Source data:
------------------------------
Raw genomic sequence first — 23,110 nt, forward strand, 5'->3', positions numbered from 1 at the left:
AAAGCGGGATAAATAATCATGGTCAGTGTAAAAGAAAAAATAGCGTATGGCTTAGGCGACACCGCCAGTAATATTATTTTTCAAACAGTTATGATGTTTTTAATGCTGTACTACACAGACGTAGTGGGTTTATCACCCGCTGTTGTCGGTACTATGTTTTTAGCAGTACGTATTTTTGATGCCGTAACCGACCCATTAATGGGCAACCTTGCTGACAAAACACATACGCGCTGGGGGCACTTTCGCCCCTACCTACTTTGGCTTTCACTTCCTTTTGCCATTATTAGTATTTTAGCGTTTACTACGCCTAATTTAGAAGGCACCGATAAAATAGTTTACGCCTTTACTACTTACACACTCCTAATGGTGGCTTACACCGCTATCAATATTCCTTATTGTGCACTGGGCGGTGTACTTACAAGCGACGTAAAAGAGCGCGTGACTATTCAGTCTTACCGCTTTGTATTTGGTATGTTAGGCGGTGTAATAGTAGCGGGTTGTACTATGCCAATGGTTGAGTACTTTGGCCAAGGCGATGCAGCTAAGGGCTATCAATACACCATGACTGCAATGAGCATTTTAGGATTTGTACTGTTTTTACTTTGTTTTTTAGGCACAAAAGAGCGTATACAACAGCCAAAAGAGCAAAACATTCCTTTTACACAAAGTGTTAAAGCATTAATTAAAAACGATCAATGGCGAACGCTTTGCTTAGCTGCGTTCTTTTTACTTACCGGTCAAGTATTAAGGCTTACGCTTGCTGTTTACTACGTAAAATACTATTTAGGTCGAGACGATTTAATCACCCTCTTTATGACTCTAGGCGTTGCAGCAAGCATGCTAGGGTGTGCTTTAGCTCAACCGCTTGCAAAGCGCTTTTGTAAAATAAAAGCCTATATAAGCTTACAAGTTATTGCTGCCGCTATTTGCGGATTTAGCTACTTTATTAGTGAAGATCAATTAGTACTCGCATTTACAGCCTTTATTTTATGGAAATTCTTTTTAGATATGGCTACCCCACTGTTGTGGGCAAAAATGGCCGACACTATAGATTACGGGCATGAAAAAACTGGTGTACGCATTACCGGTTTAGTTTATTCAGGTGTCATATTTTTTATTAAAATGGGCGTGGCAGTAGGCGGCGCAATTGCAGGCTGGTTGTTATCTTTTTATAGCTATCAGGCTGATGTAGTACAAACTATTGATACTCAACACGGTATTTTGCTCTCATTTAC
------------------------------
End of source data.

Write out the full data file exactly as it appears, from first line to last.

Raw genomic sequence first — 23,110 nt, forward strand, 5'->3', positions numbered from 1 at the left:
AAAGCGGGATAAATAATCATGGTCAGTGTAAAAGAAAAAATAGCGTATGGCTTAGGCGACACCGCCAGTAATATTATTTTTCAAACAGTTATGATGTTTTTAATGCTGTACTACACAGACGTAGTGGGTTTATCACCCGCTGTTGTCGGTACTATGTTTTTAGCAGTACGTATTTTTGATGCCGTAACCGACCCATTAATGGGCAACCTTGCTGACAAAACACATACGCGCTGGGGGCACTTTCGCCCCTACCTACTTTGGCTTTCACTTCCTTTTGCCATTATTAGTATTTTAGCGTTTACTACGCCTAATTTAGAAGGCACCGATAAAATAGTTTACGCCTTTACTACTTACACACTCCTAATGGTGGCTTACACCGCTATCAATATTCCTTATTGTGCACTGGGCGGTGTACTTACAAGCGACGTAAAAGAGCGCGTGACTATTCAGTCTTACCGCTTTGTATTTGGTATGTTAGGCGGTGTAATAGTAGCGGGTTGTACTATGCCAATGGTTGAGTACTTTGGCCAAGGCGATGCAGCTAAGGGCTATCAATACACCATGACTGCAATGAGCATTTTAGGATTTGTACTGTTTTTACTTTGTTTTTTAGGCACAAAAGAGCGTATACAACAGCCAAAAGAGCAAAACATTCCTTTTACACAAAGTGTTAAAGCATTAATTAAAAACGATCAATGGCGAACGCTTTGCTTAGCTGCGTTCTTTTTACTTACCGGTCAAGTATTAAGGCTTACGCTTGCTGTTTACTACGTAAAATACTATTTAGGTCGAGACGATTTAATCACCCTCTTTATGACTCTAGGCGTTGCAGCAAGCATGCTAGGGTGTGCTTTAGCTCAACCGCTTGCAAAGCGCTTTTGTAAAATAAAAGCCTATATAAGCTTACAAGTTATTGCTGCCGCTATTTGCGGATTTAGCTACTTTATTAGTGAAGATCAATTAGTACTCGCATTTACAGCCTTTATTTTATGGAAATTCTTTTTAGATATGGCTACCCCACTGTTGTGGGCAAAAATGGCCGACACTATAGATTACGGGCATGAAAAAACTGGTGTACGCATTACCGGTTTAGTTTATTCAGGTGTCATATTTTTTATTAAAATGGGCGTGGCAGTAGGCGGCGCAATTGCAGGCTGGTTGTTATCTTTTTATAGCTATCAGGCTGATGTAGTACAAACTATTGATACTCAACACGGTATTTTGCTCTCATTTAC